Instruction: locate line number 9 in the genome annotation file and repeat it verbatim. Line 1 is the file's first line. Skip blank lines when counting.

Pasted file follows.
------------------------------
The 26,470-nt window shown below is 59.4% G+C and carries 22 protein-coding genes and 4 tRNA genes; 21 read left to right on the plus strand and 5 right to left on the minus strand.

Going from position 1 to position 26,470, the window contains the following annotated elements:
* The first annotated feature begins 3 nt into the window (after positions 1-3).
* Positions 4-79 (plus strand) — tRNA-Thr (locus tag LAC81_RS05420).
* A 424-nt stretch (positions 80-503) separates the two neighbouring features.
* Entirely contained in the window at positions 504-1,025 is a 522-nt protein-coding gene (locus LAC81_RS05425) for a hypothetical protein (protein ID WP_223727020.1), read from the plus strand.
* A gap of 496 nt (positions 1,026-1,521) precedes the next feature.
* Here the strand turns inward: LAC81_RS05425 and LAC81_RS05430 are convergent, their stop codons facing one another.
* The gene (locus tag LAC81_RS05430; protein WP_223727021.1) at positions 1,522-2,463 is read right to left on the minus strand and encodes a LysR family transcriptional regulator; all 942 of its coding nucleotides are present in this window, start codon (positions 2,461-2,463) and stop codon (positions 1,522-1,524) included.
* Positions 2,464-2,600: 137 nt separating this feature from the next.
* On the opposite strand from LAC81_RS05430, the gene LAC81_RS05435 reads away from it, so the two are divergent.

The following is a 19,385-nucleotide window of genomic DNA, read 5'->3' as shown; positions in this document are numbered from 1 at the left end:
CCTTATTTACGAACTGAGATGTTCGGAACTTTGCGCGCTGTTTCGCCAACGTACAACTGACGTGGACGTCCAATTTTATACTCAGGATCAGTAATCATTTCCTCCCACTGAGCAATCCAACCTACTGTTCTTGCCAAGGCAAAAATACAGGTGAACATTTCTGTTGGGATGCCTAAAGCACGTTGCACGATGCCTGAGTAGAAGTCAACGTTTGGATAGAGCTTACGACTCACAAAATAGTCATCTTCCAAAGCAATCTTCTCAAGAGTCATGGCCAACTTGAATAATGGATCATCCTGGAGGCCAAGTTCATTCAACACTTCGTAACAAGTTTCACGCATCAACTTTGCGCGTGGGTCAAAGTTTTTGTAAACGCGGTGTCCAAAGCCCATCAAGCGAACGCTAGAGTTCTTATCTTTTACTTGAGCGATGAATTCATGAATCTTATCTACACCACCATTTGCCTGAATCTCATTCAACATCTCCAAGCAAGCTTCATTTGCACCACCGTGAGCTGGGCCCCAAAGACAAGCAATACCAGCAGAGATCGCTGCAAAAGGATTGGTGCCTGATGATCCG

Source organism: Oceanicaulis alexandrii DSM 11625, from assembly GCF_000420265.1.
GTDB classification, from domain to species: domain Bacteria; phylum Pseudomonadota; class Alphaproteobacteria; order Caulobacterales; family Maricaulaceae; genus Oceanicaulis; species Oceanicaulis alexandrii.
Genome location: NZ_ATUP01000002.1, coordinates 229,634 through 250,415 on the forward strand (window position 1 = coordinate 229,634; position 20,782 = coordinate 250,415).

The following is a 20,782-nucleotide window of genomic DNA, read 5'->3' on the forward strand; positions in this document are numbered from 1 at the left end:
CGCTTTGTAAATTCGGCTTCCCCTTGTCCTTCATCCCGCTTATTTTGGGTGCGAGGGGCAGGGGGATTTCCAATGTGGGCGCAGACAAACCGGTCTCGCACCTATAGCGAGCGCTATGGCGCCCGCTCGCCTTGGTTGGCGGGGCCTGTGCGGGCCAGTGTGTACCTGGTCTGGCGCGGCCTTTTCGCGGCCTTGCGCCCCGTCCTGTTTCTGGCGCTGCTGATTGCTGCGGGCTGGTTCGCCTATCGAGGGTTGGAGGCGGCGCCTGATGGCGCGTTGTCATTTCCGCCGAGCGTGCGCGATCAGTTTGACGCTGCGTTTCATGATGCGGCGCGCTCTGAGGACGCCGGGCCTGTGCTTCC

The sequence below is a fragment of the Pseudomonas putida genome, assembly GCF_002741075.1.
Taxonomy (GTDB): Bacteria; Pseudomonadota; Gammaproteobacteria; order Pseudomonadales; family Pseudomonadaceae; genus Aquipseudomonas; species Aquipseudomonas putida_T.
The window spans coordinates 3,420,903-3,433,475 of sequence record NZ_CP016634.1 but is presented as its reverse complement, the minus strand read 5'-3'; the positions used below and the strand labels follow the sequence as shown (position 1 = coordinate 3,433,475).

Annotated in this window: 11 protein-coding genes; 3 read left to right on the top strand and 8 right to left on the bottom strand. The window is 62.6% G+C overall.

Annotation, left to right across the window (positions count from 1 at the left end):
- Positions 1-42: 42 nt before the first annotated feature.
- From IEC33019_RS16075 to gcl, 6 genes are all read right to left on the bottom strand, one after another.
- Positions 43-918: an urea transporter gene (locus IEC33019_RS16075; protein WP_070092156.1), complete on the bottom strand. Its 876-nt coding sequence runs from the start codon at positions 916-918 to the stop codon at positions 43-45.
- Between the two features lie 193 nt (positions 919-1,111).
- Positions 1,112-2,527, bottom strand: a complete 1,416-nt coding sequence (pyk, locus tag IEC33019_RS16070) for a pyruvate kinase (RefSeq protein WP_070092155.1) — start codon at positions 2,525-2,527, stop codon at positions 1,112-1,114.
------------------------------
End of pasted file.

* The gene (locus tag LAC81_RS05430; protein WP_223727021.1) at positions 1,522-2,463 is read right to left on the minus strand and encodes a LysR family transcriptional regulator; all 942 of its coding nucleotides are present in this window, start codon (positions 2,461-2,463) and stop codon (positions 1,522-1,524) included.